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Census

WNYC News

NYC Grows by 70,000

Thursday, April 05, 2012

The Big Apple has gotten even bigger. The number of New Yorkers grew by 70,000 in the 15 month period from April 2010 – July 1, 2011, bumping the city’s population to more than 8.2 million people, according to the most recent U.S. Census Bureau estimates released Wednesday.

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The Takeaway

First U.S. Census Digitized

Monday, April 02, 2012

The National Archives published the full records of the 1940 census online today. It's the first United States census to be fully digitalized, and contains details, including names, addresses and income levels, of more than 132 million people. Connie Potter, archivist and senior genealogy specialist at the National Archives, says this trove of information brings out the people behind census statistics.

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WNYC News

New NYPL Feature Allows Access to 1940 NYC Telephone Books

Monday, April 02, 2012

WNYC

The New York Public Library is introducing a new research tool to help track down past city residents through old telephone directories. The release of this new feature coincides with the first-ever online release of the 1940 U.S. Census Bureau data by thee National Archives.

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The Takeaway

Southern Cities Become Less Segregated

Thursday, December 08, 2011

Census data from last year showed more African-Americans from Northern metropolitan areas like New York and Chicago are moving to Southern cities like Atlanta and Kansas City. It’s what’s known as reverse migration. And new analysis done on that census data led by Brown University, shows that a consequence of reverse migration is desegregation, as suburban neighborhoods in some Southern cities become more racially integrated.

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The Takeaway

Data Show Latinos Hit Hardest by Recession

Tuesday, November 08, 2011

The latest Census data reports that nearly 46.2 million Americans, about 1 in 15, are living in poverty. According to a new Pew poll, the face of American poverty has shifted dramatically. For the first time in U.S. history, the percent of Hispanics living in poverty outpaces African Americans with 28.2 percent of Latinos under the poverty line compared to 25.4 percent of blacks. In fact, Latinos overall were hit the hardest by the Great Recession which technically ended in 2009.

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The Takeaway

Census Bureau Changes Flawed Poverty Metric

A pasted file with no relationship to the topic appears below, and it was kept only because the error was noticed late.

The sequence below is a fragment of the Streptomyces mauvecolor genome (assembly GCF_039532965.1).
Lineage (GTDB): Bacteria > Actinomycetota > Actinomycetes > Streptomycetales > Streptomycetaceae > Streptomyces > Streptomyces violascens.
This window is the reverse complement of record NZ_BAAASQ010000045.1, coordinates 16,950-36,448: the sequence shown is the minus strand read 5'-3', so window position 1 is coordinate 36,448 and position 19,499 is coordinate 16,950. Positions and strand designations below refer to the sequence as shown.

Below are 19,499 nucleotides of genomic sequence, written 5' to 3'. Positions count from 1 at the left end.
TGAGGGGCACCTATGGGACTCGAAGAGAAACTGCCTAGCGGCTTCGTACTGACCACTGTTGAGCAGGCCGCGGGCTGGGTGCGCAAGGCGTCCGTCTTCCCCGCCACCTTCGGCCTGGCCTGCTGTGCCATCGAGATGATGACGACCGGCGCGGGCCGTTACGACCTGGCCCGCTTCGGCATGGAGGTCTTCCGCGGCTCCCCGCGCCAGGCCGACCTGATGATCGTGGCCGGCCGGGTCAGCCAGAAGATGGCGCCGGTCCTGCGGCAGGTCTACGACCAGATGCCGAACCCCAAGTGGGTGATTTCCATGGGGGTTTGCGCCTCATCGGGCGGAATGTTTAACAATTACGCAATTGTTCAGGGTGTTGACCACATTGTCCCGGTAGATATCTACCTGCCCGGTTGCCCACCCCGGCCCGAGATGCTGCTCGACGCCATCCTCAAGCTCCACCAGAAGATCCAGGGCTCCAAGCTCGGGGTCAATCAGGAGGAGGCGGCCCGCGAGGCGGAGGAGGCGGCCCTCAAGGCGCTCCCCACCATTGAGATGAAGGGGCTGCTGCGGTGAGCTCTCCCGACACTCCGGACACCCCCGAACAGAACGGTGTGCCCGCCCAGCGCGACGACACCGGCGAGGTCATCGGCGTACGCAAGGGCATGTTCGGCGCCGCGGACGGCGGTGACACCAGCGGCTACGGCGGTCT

Monday, November 07, 2011

When the Census Bureau announced that a record number of Americans live below the poverty line it did so using an old metric that has not been changed, apart from adjustments for inflation, since it was hastily conceived in 1963. Starting Monday, the Census Bureau will use a new metric — taking into account such federal assistance like food stamps and such costs as rent, medical and child care, for the first time.

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WNYC News

New York Ranks High in Income Inequality

Thursday, October 27, 2011

As the debate over income inequality rages across the country, the U.S. Census Bureau has released a report that shows that New York is the state with the largest disparity between rich and poor.

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The Brian Lehrer Show

The Un-Marrying Kind

Friday, September 30, 2011

Senior writer at the Pew Research Center, D'Vera Cohn, talks about the census numbers that show New York City as having a high percentage of unmarried women, and what it says about changing gender and marriage roles.

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The Brian Lehrer Show

The Latest from the Census

Friday, September 23, 2011

WNYC reporters, Arun Venugopal and Cindy Rodriguez, talk about what the latest census numbers say about poverty levels and other demographic measurements in New York City and the U.S.

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WNYC News

Bloomberg: Job Creation Key to Fighting Rising Poverty

Thursday, September 22, 2011

Mayor Michael Bloomberg said job creation is key to help tamp down the city's swelling poverty numbers, and that the city has some of the strongest social safety net programs in the country.

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Transportation Nation

New Census Data: For Commutes, Car Use Up, Transit Down, NYC Shows Opposite Trend

Thursday, September 22, 2011

Transit use is down. Carpooling is down. And driving to work alone is up. That’s according to data just out this morning from the American Community Survey.

The U.S. Census Bureau released detailed survey data showing how commuting habits have changed in recent years. As we begin to parse the numbers, here's an initial look at how Americans are getting to work, and how New Yorkers are different from the rest of the country when it comes to rush hour habits.

Between 2006 and 2010, the data show, the percentage of Americans driving to work alone rose from 76.0 percent to 76.6 percent. During the same period, the number of Americans taking public transportation rose just a tenth of a percentage point – but declined last year to 4.9 percent, down from 5.0 percent in 2009.

The U.S. Census says those number are statistically significant.